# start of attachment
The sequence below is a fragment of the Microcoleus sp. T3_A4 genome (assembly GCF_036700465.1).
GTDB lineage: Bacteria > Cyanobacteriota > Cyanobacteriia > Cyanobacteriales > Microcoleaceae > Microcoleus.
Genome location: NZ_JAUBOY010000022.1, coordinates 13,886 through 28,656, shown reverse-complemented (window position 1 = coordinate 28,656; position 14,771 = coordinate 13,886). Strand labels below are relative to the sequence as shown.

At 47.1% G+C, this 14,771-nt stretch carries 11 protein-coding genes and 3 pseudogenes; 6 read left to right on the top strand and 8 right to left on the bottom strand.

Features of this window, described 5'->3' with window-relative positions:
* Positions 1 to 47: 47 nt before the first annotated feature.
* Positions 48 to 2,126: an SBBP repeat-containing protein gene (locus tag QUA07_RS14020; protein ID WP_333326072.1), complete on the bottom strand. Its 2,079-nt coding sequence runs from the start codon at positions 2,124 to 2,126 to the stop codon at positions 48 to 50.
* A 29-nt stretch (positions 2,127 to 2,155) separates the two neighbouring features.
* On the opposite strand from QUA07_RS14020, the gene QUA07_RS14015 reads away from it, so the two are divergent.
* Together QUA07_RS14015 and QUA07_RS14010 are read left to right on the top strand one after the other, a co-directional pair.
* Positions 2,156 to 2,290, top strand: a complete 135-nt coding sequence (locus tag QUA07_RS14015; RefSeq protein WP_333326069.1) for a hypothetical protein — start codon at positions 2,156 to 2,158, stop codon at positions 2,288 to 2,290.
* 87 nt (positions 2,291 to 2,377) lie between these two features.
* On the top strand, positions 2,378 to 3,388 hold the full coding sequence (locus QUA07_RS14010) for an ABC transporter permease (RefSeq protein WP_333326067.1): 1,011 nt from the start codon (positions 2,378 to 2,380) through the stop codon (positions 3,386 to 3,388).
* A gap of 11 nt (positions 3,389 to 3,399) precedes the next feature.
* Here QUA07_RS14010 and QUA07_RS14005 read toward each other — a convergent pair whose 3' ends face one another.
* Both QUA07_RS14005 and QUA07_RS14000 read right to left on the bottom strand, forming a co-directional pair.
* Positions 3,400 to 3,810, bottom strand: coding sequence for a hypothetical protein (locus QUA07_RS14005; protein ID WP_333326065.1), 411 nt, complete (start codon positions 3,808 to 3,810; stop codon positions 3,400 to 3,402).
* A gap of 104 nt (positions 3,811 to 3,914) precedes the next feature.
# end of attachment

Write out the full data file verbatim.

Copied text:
The sequence below is a fragment of the Microcoleus sp. T3_A4 genome (assembly GCF_036700465.1).
GTDB lineage: Bacteria > Cyanobacteriota > Cyanobacteriia > Cyanobacteriales > Microcoleaceae > Microcoleus.
Genome location: NZ_JAUBOY010000022.1, coordinates 13,886 through 28,656, shown reverse-complemented (window position 1 = coordinate 28,656; position 14,771 = coordinate 13,886). Strand labels below are relative to the sequence as shown.

At 47.1% G+C, this 14,771-nt stretch carries 11 protein-coding genes and 3 pseudogenes; 6 read left to right on the top strand and 8 right to left on the bottom strand.

Features of this window, described 5'->3' with window-relative positions:
* Positions 1 to 47: 47 nt before the first annotated feature.
* Positions 48 to 2,126: an SBBP repeat-containing protein gene (locus tag QUA07_RS14020; protein ID WP_333326072.1), complete on the bottom strand. Its 2,079-nt coding sequence runs from the start codon at positions 2,124 to 2,126 to the stop codon at positions 48 to 50.
* A 29-nt stretch (positions 2,127 to 2,155) separates the two neighbouring features.
* On the opposite strand from QUA07_RS14020, the gene QUA07_RS14015 reads away from it, so the two are divergent.
* Together QUA07_RS14015 and QUA07_RS14010 are read left to right on the top strand one after the other, a co-directional pair.
* Positions 2,156 to 2,290, top strand: a complete 135-nt coding sequence (locus tag QUA07_RS14015; RefSeq protein WP_333326069.1) for a hypothetical protein — start codon at positions 2,156 to 2,158, stop codon at positions 2,288 to 2,290.
* 87 nt (positions 2,291 to 2,377) lie between these two features.
* On the top strand, positions 2,378 to 3,388 hold the full coding sequence (locus QUA07_RS14010) for an ABC transporter permease (RefSeq protein WP_333326067.1): 1,011 nt from the start codon (positions 2,378 to 2,380) through the stop codon (positions 3,386 to 3,388).
* A gap of 11 nt (positions 3,389 to 3,399) precedes the next feature.
* Here QUA07_RS14010 and QUA07_RS14005 read toward each other — a convergent pair whose 3' ends face one another.
* Both QUA07_RS14005 and QUA07_RS14000 read right to left on the bottom strand, forming a co-directional pair.
* Positions 3,400 to 3,810, bottom strand: coding sequence for a hypothetical protein (locus QUA07_RS14005; protein ID WP_333326065.1), 411 nt, complete (start codon positions 3,808 to 3,810; stop codon positions 3,400 to 3,402).
* A gap of 104 nt (positions 3,811 to 3,914) precedes the next feature.